r

j G Ow 6 LJ: E} � AY4· ·� b

..s

A = n r2

8

C = 21t r

A =

lw

b

- l bh A -

l

- 1wh V-

2 The number of degrees of arc in a circle is 360 .

.aa

a c 2 = a 2 + b2

V = 1t r 2h ·

.

s

x {3

Special Right Tri�angles

·

The sum of the measures in degrees of the angles of a triangle is 1 80.

1. If 6a + 3b

=

32 and b

=

4, then what is the value of 3a ?

2. Points Q, R, and S lie on XZ in such a way that Q is the

midpoint of XZ , R is the midpoint of XQ and S is the -

(A) (B)

(C)

(D)

(E)

5 9 10 12 20

midpoint of QZ. If QS (A) (B)

(C)

(D)

(E)

242

I

-

=

4, what is length .RZ ?

8 12 16 20 24

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Neil:T

PAGE

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8

0 0 0

0 0 0

8

3. Set A consists of all even numbers between l 0 and 20, inclusive. Set B consists of all multiples of 3 between 7 and 19, inclusive. If set C consists of all the numbers that appear both in set A and set B, how many members does set C have?

8

y

0

-"-+--+--+--+-+�1--+--++- X

c

(A) 1\vo (B) Five (C) Seven (D) Eight (E) Ten

(4, - 1 )

D

E (4, -7) 5. In the figure above CE is the diameter of a circle with center D (not shown). Which of the following are the coordinates of one point on the circumference of the circle?

(A) (B)

( I , -1) (4, -4) (7, -4)

(D) (E)

(5, -5) (7, -7)

(C)

y = cx 4. In the equation above, c is a constant. When y = 9, then x = 4. Wheny = 36, what does x equal?

(A) (B)

(C)

(D) (E)

8 10 13 16 81

60%

6.

The circle graph above shows the inventory of movie genres in a certain DVD rental store. What is the ratio of the number of romance movies to the number of comedy movies? (A) (B)

(C)

(D) (E)

1 l 1 1 l

to 2 to 3 to 4 to 6 to 9

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Practice Test 3

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243


SECTI O N 2 1.

D

Because Ellie doubted Tom's story, the blank means something like "with doubt" (D) skeptically

comes closest to this meaning. 2.

C

Start with the second blank. Hector is willing to explore new possibilities, which is different from how the more narrow-minded scientists feel about it. A good word for the second blank is "reject." Only (B) and (C) are appropriately negative Eliminate (A), (D), and (E) Because Hector is eag,�r to

explore new possibilities, "new" is a good word for the first blank, and only (C) matches both bfa.nks.

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3.

B

The phrase near the second blank, hejust as quickly indicates that we need a word for the first bl.ank that means "quick." Only (B) swift and (D) hasty have a meaning close to "quick." Despite indicates that the second blank will mean the opposite of rise, so "fell" is be a good word for the blank. Be­ tween (B) yielded and (D) ascended only (B) fits the meaning of both blanks.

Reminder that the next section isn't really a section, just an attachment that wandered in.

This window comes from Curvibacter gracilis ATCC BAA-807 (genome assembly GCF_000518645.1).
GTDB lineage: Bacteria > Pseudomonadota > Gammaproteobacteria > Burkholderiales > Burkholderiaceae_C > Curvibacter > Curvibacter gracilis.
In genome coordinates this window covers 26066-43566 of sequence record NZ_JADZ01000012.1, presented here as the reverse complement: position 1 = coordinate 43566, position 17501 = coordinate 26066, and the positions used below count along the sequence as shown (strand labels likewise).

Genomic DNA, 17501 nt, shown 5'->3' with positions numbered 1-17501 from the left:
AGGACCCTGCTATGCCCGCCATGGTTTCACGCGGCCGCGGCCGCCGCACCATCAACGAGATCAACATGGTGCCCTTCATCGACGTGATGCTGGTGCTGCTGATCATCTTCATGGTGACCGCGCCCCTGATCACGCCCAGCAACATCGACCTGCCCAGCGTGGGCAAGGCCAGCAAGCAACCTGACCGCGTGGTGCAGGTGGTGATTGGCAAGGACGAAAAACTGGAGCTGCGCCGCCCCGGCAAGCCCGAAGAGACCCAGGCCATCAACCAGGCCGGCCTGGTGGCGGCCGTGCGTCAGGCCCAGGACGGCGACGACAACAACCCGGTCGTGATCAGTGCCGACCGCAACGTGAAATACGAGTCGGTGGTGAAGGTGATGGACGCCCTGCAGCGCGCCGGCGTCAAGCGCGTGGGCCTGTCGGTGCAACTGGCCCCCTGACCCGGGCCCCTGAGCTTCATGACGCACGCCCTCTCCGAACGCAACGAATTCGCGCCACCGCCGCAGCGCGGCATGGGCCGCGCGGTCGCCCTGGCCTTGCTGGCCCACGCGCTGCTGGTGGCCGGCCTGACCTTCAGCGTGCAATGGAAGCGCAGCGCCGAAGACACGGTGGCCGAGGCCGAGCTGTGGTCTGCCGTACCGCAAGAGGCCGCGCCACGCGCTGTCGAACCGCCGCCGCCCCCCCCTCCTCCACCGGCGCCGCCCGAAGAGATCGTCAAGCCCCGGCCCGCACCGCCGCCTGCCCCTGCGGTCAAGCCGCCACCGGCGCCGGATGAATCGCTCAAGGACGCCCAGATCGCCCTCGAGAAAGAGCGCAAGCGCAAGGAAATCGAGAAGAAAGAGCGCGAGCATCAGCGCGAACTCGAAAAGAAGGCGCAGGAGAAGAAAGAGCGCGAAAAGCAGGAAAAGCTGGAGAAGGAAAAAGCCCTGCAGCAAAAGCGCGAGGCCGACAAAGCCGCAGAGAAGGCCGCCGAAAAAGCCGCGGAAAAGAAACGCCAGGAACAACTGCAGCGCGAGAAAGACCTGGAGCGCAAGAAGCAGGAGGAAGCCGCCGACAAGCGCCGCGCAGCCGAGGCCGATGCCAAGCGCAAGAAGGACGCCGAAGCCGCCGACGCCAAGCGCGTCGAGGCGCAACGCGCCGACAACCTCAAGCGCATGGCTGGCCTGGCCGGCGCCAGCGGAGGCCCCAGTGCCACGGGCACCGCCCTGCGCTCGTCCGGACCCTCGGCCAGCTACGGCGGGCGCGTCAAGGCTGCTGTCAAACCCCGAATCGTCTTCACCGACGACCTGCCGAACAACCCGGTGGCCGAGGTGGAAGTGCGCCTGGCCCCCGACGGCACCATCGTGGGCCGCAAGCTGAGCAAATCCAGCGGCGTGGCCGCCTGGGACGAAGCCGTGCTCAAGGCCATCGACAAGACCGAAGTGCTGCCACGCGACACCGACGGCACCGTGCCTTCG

4.

B

We know that Kai's pain was dull rather than whatever goes in the blank, so we need a word ithat means something like "sharp." Only (B) acute means "sharp."

5.

D

The colon indicates that the description following the punctuation is the meaning of the blank. We need a word that means "firmly sticking to one's principles," and (D) tenacity means "the q ual­ ity of keeping a firm hold on something." These answers have some tough vocab, so look up any unfamiliar words.

6.

A

The word but indicates that the second part of the sentence will mean the opposite of Procnuti­

nation. The opposite of putting things off is "immediate" action. Eliminate any words that don't mean "immediate," leaving only (A) prompt. 7.

A

The · word and indicates that the first blank will mean something close to stinginess. Eliminate (E)--;--all the other wotds describe someone mean or stingy. The second blank must be a word that describes his contrasting public image and his private behavior, so "go against" is a good meaning

for the blank. Both (A) belie and (E) contradict fit this meaning, but only· (A) matches the meanilng of both blanks. 8.

C

Because the department handles urgent situations these are tasks which must be performed with

great "urgency," or great speed. Only (C) alacrity fits this meaning. 9.

A

The main idea of Passage 1 is that Einstein's theories affected the works of artists and writers. 1his is paraphrased in (A). The opposite of (B) is true: Einstein debunked, or disproved Absolute Rest. (C), (D), and (E) are not mentioned in the passage.

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10.

C

The passage is about the startling parallels between the Renaissance and the twentieth century and sums up by stating that the twentieth century was not so differentfrom the world ofShakespeare, thus making (C) the only answer supported by the passage. Realism (A) is not mentioned in the passage. While both eras saw great advances in science the advances themselves were not necessarily similar, as in (B). There was trade expansion in the Renaissance, but not necessarily capitalism as in (D). There is no evidence that the advances were centered mainly in Europe as in (E). Remember, even an inference question must be supported by text in the passage.